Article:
Preliminary talks to form a new government in Berlin, following the collapse of a previous effort, underscore the degree to which the power of the leaders of Germany’s main political parties has eroded. Angela Merkel’s own weakness is more apparent than ever.
On Dec. 20, four men and two women met at the Reichstag in Berlin, the building where Germany’s parliament meets, for exploratory talks on the forming of a new government. It could have been a pleasant meeting. Martin Schulz, the head of the center-left Social Democratic Party (SPD), was celebrating his birthday — he turned 62 that day. Chancellor Angela Merkel, meanwhile, was looking forward to setting off on her annual vacation in Engadin, Switzerland, just two days later. The pre-Christmas quiet had already settled in over the capital city’s government quarter.
Still, it had been almost three months since the general election on Sept. 24, and after the first attempt to form a government failed in November, it was up to Merkel’s Christian Democrats (CDU), their Bavarian sister party the Christian Social Union (CSU) and the SPD to try to agree on whether they should form another coalition together. German voters in September had made it clear that they had grown tired of the “grand coalition,” but — as German President Frank-Walter Steinmeier had continually reminded party leaders — the country needed a government.
As such, the mood among those present on Dec. 20 was not nearly as tranquil as the streets outside. One day before, Schulz had shifted blame to the CSU for the fact that official coalition talks with the aim of forming a new government between the conservatives and the SPD would not be able to begin until the second week of January. The Bavarians, Schulz noted, wanted to wait until after a meeting of CSU Bundestag delegates. The new head of the CSU caucus, Alexander Dobrindt, angrily demanded to know how Schulz could make such a claim? He said the CSU was ready at any time for negotiations. Schulz countered that Dobrindt had misunderstood him.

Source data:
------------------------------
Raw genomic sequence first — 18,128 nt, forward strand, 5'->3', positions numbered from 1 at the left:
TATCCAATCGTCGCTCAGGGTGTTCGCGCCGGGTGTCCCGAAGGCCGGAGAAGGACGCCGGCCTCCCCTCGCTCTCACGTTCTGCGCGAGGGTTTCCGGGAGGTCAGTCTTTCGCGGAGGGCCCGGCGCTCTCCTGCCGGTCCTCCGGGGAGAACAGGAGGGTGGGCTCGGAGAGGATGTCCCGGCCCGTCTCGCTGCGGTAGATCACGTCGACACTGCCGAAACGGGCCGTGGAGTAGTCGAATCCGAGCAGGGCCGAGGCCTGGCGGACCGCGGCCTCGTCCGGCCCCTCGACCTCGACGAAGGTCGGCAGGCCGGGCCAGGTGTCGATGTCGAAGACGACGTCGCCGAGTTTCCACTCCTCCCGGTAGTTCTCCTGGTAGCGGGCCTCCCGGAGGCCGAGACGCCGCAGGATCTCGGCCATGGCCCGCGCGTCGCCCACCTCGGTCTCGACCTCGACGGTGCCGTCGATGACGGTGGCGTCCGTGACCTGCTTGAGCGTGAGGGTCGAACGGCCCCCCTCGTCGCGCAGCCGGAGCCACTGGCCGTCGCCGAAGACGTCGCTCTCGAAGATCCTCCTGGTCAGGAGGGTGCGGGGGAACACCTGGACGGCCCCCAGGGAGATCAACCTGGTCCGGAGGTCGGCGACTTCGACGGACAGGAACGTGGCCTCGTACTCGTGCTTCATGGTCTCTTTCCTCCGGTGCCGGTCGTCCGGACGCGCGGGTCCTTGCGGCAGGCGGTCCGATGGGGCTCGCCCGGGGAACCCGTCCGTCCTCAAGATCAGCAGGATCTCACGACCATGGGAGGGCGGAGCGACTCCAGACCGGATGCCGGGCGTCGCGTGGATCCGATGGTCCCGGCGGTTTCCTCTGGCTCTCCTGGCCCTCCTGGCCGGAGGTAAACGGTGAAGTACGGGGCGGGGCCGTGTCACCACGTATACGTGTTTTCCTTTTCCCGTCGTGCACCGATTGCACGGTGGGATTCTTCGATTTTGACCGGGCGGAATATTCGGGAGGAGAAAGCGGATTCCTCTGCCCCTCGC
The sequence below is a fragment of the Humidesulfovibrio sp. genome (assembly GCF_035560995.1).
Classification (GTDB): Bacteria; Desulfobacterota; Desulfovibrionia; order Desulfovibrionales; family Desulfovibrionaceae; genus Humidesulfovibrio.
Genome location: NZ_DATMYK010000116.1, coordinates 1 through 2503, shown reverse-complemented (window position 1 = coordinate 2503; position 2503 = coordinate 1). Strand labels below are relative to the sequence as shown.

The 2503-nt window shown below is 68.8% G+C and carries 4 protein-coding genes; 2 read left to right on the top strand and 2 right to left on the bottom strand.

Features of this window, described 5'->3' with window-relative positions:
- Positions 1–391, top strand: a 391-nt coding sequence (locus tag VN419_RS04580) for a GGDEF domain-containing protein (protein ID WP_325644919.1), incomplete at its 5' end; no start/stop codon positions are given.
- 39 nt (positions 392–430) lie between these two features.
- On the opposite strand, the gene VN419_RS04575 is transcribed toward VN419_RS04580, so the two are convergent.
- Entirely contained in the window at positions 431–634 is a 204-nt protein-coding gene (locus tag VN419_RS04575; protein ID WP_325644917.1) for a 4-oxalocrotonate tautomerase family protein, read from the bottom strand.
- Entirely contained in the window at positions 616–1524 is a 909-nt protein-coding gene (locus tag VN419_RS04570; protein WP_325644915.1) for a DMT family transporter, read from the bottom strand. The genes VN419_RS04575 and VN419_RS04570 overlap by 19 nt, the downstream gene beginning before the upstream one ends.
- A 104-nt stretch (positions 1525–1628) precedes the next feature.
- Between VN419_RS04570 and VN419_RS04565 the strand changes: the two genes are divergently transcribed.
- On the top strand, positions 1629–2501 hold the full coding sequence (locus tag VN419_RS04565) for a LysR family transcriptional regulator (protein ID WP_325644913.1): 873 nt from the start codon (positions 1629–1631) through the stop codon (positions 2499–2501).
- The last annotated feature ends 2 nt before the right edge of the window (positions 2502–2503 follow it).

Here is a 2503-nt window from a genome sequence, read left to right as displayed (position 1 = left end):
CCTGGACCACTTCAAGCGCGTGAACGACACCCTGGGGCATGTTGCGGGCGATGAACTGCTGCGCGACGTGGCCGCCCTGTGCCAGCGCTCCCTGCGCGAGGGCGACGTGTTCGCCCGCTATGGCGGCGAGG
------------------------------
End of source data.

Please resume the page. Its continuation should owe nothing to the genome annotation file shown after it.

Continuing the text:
In response, Merkel grabbed her mobile phone and read a news story with a quote from Schulz about the delay. Schulz looked at Merkel and Dobrindt and said, “People, that was not an attack on you. It was simply a statement of fact.”
It wasn’t a good start to talks aimed at forming a new coalition government. And conversations with those involved in the talks reveal just how great is the distrust between the three parties involved and between their leaders. And it’s not just a function of having grown tired of each other after governing in a coalition together for eight of the 12 years since 2005.
A Tense Atmosphere
On Sept. 24, conservatives had their second-worst showing in a national election ever, while the SPD had its worst. The result forced CSU party head Horst Seehofer to announce he would step down as governor of Bavaria, an office he is expected to hand over to his successor Markus Söder soon. At the beginning of February, he is to decide whether he wants to become a government minister in Berlin or if he wants to withdraw from politics entirely. In the CDU, the debate over the approaching post-Merkel period has also begun. And over in the SPD, many believe that Schulz’s days as head of the party are numbered.
On Jan. 3, Schulz, Merkel and Seehofer met at the national office of the Bavarian state government in Berlin for their first talks after the holidays. The meeting was supposed to be kept secret, but someone leaked it, as so often happens.
Schulz has said that he wants to see a different kind of negotiations from the ones in the fall that saw a possible government between Merkel’s conservatives, the business-friendly Free Democratic Party (FDP) and the Greens collapse. He doesn’t want any leaks and no interviews. Merkel and Seehofer also agreed, given their own experience in talks with the Greens and the FDP, where the atmosphere soured due to constant tweets about developments in the talks.